Sunderland 0 Millwall 1
Tim Cahill capped the biggest week of his career to date with a precious goal to fire First Division Millwall to an FA Cup final clash with Manchester United - and into Europe.
The Australian saw his nine-year battle to represent his country finally come to fruition in midweek, and today claimed the only goal of the game on 25 minutes to condemn Nationwide League counterparts Sunderland to a heart-breaking defeat at Old Trafford and book his club their first ever trip to the showcase final.
Cahill shot past Mart Poom after the Estonian had saved Paul Ifill’s shot following an error by Black Cats’ skipper George McCartney to ensure that Dennis Wise’s men completed a treble over the Wearsiders this season and ended hopes of a repeat of their FA Cup heroics in 1973.
The victory was down to a combination of hard work, a little more composure and a cool head when it mattered, although had it not been for Poom’s brilliance, former Sunderland striker Danny Dichio would have wrapped it up with a second goal 16 minutes from time.
McCartney almost redeemed himself at the death, but saw his 86th-minute shot curl agonisingly wide, and his side’s misery was completed when Jason McAteer picked up a second yellow card and was sent off.
For both clubs, the main focus this season has been – and remains – promotion to the Barclaycard Premiership – but for 90 minutes this afternoon that was put on hold as they chased the most unlikely of prizes.
Not only a dream trip to Cardiff and a date with Premier League aristocrats Manchester United awaited the winners, but also a place in next season’s UEFA Cup, something which was beyond the wildest dreams of even the most optimistic of supporters of either persuasion just a few months ago.
Simply reaching this stage of the competition was remarkable enough, particularly for the Wearsiders, who plunged out of the top flight with massive debts at the end of the last campaign, while Millwall’s resurgence under player-coach Wise was a story in itself.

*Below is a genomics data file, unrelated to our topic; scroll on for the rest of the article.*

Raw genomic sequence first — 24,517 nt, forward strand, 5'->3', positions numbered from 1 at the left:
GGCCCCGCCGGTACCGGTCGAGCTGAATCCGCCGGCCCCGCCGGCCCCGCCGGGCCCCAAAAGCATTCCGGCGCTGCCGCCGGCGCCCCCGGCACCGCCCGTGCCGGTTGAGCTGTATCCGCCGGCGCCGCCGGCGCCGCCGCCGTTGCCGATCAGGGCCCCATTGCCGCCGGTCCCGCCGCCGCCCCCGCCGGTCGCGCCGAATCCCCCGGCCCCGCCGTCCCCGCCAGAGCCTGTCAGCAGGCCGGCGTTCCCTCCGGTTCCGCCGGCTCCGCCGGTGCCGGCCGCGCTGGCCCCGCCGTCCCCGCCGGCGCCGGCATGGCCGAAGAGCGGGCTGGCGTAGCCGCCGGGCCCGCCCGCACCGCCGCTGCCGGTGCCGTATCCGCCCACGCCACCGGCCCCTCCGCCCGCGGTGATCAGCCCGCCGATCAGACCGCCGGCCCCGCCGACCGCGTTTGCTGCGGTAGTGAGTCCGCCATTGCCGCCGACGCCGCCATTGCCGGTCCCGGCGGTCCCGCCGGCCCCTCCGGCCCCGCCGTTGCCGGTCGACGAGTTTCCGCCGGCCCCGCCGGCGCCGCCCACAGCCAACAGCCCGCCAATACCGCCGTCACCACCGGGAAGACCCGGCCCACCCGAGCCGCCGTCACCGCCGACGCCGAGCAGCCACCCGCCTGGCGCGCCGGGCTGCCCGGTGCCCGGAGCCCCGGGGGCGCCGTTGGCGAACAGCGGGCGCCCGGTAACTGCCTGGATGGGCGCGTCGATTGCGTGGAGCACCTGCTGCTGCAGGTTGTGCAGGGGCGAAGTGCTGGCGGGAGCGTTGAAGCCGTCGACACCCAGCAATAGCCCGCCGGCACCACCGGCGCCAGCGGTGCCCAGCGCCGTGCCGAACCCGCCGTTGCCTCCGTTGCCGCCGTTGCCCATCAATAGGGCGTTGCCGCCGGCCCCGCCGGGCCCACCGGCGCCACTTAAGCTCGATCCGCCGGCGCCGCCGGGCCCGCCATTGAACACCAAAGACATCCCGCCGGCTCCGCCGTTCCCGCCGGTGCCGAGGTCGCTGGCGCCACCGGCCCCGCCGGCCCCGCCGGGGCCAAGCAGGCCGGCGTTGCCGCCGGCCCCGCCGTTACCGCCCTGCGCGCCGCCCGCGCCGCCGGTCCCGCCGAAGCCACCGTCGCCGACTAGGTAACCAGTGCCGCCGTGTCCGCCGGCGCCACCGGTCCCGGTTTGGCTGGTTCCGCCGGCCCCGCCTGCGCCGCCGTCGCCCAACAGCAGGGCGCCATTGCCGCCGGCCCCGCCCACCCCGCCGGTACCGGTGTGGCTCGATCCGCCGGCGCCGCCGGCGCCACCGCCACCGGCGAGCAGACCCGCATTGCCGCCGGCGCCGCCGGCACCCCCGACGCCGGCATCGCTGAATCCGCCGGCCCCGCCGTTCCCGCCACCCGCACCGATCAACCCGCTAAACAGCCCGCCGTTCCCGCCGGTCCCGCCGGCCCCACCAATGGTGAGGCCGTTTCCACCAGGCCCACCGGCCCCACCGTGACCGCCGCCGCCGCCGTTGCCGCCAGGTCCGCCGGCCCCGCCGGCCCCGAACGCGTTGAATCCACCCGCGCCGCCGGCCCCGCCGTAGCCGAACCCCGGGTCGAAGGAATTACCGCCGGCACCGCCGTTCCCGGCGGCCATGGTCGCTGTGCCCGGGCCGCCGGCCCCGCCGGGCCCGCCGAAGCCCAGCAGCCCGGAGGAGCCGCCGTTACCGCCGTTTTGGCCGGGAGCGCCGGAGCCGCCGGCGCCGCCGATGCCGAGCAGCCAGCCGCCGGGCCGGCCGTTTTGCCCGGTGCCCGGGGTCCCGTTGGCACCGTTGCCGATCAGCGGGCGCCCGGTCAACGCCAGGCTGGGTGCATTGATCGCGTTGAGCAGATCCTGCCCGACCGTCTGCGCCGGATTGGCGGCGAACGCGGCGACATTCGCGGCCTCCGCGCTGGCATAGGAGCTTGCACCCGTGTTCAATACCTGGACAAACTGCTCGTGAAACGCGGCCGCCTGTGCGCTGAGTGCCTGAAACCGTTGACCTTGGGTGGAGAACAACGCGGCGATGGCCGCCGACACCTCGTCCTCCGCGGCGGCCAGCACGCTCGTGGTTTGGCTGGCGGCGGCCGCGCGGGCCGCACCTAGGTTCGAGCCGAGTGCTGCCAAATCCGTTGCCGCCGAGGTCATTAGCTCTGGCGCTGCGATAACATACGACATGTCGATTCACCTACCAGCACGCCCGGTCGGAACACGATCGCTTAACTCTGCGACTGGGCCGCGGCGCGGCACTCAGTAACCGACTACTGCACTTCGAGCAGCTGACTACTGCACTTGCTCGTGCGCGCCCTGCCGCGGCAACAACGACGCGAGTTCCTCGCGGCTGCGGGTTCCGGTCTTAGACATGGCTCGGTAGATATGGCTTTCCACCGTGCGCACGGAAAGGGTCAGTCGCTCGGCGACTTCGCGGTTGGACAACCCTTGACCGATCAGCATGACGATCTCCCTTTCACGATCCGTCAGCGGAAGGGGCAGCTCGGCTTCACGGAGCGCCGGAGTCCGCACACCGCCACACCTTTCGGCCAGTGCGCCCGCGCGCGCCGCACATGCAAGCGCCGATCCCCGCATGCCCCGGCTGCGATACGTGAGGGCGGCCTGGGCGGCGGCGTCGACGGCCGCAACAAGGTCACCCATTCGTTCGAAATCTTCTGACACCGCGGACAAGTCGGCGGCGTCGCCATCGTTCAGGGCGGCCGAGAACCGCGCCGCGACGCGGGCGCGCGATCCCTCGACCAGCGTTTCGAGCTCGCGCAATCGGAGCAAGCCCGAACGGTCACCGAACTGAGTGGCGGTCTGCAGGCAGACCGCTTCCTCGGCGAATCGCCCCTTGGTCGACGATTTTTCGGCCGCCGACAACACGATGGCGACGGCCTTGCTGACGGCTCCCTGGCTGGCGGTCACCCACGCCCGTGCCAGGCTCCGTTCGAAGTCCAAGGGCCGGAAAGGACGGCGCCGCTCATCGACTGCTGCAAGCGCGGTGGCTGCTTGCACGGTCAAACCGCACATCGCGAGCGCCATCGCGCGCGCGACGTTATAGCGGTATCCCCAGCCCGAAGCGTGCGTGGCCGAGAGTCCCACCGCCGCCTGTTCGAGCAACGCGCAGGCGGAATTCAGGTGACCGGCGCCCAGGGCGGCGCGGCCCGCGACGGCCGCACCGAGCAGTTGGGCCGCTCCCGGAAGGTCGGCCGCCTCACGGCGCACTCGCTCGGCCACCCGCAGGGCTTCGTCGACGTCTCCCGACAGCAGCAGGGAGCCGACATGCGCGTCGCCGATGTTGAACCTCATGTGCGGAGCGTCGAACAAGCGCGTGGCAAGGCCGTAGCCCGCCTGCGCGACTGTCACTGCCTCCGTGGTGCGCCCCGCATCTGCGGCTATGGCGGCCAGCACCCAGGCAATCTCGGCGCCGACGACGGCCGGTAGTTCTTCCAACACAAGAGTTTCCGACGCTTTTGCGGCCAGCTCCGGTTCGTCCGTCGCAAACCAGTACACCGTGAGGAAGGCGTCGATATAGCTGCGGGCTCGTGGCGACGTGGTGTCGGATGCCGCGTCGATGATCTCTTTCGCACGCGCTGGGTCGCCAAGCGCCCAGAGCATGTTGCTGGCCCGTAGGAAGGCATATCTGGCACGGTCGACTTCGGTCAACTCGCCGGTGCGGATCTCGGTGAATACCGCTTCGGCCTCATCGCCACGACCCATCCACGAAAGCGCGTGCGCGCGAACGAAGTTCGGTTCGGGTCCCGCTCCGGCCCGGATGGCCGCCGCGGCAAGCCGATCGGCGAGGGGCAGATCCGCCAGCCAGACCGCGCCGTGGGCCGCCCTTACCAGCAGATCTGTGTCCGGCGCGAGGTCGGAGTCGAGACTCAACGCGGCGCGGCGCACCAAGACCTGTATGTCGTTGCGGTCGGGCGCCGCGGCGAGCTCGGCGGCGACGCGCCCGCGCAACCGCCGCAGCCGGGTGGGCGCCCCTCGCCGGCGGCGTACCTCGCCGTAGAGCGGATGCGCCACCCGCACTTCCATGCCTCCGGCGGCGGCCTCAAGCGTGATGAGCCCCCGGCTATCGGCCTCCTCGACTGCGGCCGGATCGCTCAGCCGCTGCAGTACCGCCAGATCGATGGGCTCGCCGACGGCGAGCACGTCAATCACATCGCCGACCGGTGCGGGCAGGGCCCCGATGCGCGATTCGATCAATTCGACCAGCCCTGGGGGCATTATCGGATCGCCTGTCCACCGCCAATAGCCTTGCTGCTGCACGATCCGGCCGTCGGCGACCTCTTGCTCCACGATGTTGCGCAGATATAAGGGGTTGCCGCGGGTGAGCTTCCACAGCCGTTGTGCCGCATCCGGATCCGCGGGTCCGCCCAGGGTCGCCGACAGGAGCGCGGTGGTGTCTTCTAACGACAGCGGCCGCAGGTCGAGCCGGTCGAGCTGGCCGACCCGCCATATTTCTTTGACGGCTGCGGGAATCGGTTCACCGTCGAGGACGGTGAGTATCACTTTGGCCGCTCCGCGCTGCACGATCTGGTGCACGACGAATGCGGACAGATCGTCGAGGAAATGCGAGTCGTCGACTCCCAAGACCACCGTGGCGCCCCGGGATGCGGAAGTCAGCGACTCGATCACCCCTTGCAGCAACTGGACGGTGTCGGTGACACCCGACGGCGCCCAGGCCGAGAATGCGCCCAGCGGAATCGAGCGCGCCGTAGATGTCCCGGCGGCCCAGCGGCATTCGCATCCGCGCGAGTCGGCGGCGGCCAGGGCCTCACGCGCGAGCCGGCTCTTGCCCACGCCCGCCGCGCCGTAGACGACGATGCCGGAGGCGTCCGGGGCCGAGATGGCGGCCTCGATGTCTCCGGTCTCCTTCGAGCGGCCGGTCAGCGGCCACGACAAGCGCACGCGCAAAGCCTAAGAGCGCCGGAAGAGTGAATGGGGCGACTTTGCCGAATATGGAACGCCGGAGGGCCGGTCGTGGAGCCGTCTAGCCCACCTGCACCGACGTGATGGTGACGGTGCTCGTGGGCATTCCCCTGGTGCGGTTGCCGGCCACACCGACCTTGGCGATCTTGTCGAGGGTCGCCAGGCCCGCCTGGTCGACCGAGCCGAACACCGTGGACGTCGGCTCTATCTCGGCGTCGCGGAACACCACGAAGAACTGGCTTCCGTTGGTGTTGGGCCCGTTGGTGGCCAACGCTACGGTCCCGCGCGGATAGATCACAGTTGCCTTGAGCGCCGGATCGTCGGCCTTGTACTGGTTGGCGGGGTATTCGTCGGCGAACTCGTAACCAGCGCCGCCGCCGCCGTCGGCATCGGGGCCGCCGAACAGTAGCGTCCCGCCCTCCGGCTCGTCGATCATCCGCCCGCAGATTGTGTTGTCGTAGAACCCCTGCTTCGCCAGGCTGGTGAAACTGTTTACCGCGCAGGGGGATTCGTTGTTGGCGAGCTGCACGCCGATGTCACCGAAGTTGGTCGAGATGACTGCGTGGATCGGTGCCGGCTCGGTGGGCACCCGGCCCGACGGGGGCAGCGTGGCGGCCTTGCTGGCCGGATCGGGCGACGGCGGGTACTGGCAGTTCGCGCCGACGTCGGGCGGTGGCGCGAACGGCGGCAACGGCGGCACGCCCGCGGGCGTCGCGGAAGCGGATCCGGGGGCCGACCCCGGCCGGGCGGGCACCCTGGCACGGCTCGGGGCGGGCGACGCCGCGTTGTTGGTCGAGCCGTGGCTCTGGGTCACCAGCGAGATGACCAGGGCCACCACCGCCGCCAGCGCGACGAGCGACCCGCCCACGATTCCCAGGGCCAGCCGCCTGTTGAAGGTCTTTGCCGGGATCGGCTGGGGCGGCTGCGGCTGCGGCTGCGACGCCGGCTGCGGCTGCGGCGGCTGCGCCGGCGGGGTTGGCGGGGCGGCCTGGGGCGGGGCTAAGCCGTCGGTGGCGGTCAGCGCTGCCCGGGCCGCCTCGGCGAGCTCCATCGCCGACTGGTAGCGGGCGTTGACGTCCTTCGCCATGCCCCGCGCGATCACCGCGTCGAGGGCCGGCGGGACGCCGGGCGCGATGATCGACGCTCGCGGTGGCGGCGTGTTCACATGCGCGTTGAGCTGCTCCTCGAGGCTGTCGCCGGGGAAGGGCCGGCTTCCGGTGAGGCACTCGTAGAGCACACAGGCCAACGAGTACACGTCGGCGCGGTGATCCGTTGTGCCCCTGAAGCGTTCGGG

For Wise’s men, a double of sorts is still on; for Mick McCarthy’s side, the business of returning to the top flight is now the only concern, resuming at Wimbledon on Tuesday night.
If the Londoners settled the better today with Wise exercising a measure of control from the middle of the field, it was the Black Cats who created the more promising openings in the early stages.
Indeed, they came agonisingly close to taking a seventh-minute lead when, after Cahill had been penalised for a trip on McAteer 25 yards out, John Oster curled a free-kick over the defensive wall and, with keeper Andy Marshall beaten, against the crossbar.
The Welshman fired another shot just over two minutes later after linking well with Julio Arca, although as the first half wore on, it became a concern for McCarthy that his side were not getting the Argentinian, perhaps their most creative player, into the game often enough.
Oster turned up inside his own penalty area with 17 minutes gone to hack away a Neil Harris cross after the hard-working striker had forced his way in down the right, and the Lions had their tails up.
However, they needed a helping hand to take the lead, and it came from unfortunate McCartney eight minutes later.
The Northern Ireland international left his lay-off to Phil Babb woefully short to allow the lively Ifill to steal in and head for goal.
And although Poom managed to beat his well-struck shot away, Cahill was on hand to hook home the rebound and spark delirious celebrations.
Ifill’s afternoon was to end prematurely when he was stretchered off four minutes later, soon to be followed by tough-tackling defender Kevin Muscat, courtesy of McCartney’s agricultural challenge, although he had earlier been involved in an untidy spat with McAteer which sparked something of a melée.
Wise, who had once again stamped his authority on the game, saw a free-kick deflected wide eight minutes before the break, but the Wearsiders rallied as the whistle approached.
Arca fired into the side-netting from a tight angle in injury time, but there was a growing suspicion that no-one wanted to take the responsibility for McCarthy’s men as a series of shooting opportunities were passed up.
Kevin Kyle, however, remedied that situation in a blistering start to the second half, first hammering a right foot shot wide after his initial effort from a Steven Wright cross had been blocked and then testing Marshall with a downward header.
Sunderland’s cause might have been lost 16 minutes from time, though, when Cahill broke down the right and crossed for Dichio, whose header was saved at point-blank range by Poom. Still there was hope.
McCarthy threw caution to the win as the game entered its death throes, replacing defender Babb with winger Matt Piper, and McCartney had a glorious opportunity level six minutes from time, but curled his effort inches wide.
Sunderland’s day took a turn for the worse two minutes later when McAteer was dismissed for his second bookable offence.
A late Piper effort was turned away by Marshall, and the final whistle brought Sunderland’s FA Cup dream to an end as Wise’s Millwall marched on to more adventures.